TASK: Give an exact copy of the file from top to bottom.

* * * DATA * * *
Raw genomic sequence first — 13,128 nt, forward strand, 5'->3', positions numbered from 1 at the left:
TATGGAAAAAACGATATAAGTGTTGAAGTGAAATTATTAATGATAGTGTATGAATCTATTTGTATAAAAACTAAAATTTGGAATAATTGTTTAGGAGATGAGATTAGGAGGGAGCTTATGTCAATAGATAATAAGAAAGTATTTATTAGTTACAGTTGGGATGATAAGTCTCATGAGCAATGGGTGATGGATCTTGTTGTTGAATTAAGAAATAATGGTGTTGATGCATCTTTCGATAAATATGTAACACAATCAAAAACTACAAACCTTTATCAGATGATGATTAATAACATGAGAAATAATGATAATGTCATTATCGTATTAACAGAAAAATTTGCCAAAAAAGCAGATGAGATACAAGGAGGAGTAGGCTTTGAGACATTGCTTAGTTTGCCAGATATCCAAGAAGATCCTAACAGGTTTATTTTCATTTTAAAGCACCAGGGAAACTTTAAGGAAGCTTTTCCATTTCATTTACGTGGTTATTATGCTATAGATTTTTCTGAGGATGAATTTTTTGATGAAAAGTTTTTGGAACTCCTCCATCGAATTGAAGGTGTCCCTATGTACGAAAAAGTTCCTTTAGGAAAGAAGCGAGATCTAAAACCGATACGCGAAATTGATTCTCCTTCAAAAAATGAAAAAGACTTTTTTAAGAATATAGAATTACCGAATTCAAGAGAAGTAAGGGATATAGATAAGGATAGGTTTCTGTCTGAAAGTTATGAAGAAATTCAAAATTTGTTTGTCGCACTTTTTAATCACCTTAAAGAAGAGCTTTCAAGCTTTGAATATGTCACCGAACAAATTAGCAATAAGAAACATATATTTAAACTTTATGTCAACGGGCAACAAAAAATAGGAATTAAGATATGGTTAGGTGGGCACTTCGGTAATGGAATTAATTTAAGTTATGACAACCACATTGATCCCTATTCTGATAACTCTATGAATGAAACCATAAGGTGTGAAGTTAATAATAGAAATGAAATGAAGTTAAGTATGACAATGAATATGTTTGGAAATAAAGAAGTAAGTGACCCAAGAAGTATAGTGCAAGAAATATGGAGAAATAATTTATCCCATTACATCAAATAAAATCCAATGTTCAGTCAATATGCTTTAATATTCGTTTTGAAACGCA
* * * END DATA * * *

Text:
Raw genomic sequence first — 13,128 nt, forward strand, 5'->3', positions numbered from 1 at the left:
TATGGAAAAAACGATATAAGTGTTGAAGTGAAATTATTAATGATAGTGTATGAATCTATTTGTATAAAAACTAAAATTTGGAATAATTGTTTAGGAGATGAGATTAGGAGGGAGCTTATGTCAATAGATAATAAGAAAGTATTTATTAGTTACAGTTGGGATGATAAGTCTCATGAGCAATGGGTGATGGATCTTGTTGTTGAATTAAGAAATAATGGTGTTGATGCATCTTTCGATAAATATGTAACACAATCAAAAACTACAAACCTTTATCAGATGATGATTAATAACATGAGAAATAATGATAATGTCATTATCGTATTAACAGAAAAATTTGCCAAAAAAGCAGATGAGATACAAGGAGGAGTAGGCTTTGAGACATTGCTTAGTTTGCCAGATATCCAAGAAGATCCTAACAGGTTTATTTTCATTTTAAAGCACCAGGGAAACTTTAAGGAAGCTTTTCCATTTCATTTACGTGGTTATTATGCTATAGATTTTTCTGAGGATGAATTTTTTGATGAAAAGTTTTTGGAACTCCTCCATCGAATTGAAGGTGTCCCTATGTACGAAAAAGTTCCTTTAGGAAAGAAGCGAGATCTAAAACCGATACGCGAAATTGATTCTCCTTCAAAAAATGAAAAAGACTTTTTTAAGAATATAGAATTACCGAATTCAAGAGAAGTAAGGGATATAGATAAGGATAGGTTTCTGTCTGAAAGTTATGAAGAAATTCAAAATTTGTTTGTCGCACTTTTTAATCACCTTAAAGAAGAGCTTTCAAGCTTTGAATATGTCACCGAACAAATTAGCAATAAGAAACATATATTTAAACTTTATGTCAACGGGCAACAAAAAATAGGAATTAAGATATGGTTAGGTGGGCACTTCGGTAATGGAATTAATTTAAGTTATGACAACCACATTGATCCCTATTCTGATAACTCTATGAATGAAACCATAAGGTGTGAAGTTAATAATAGAAATGAAATGAAGTTAAGTATGACAATGAATATGTTTGGAAATAAAGAAGTAAGTGACCCAAGAAGTATAGTGCAAGAAATATGGAGAAATAATTTATCCCATTACATCAAATAAAATCCAATGTTCAGTCAATATGCTTTAATATTCGTTTTGAAACGCA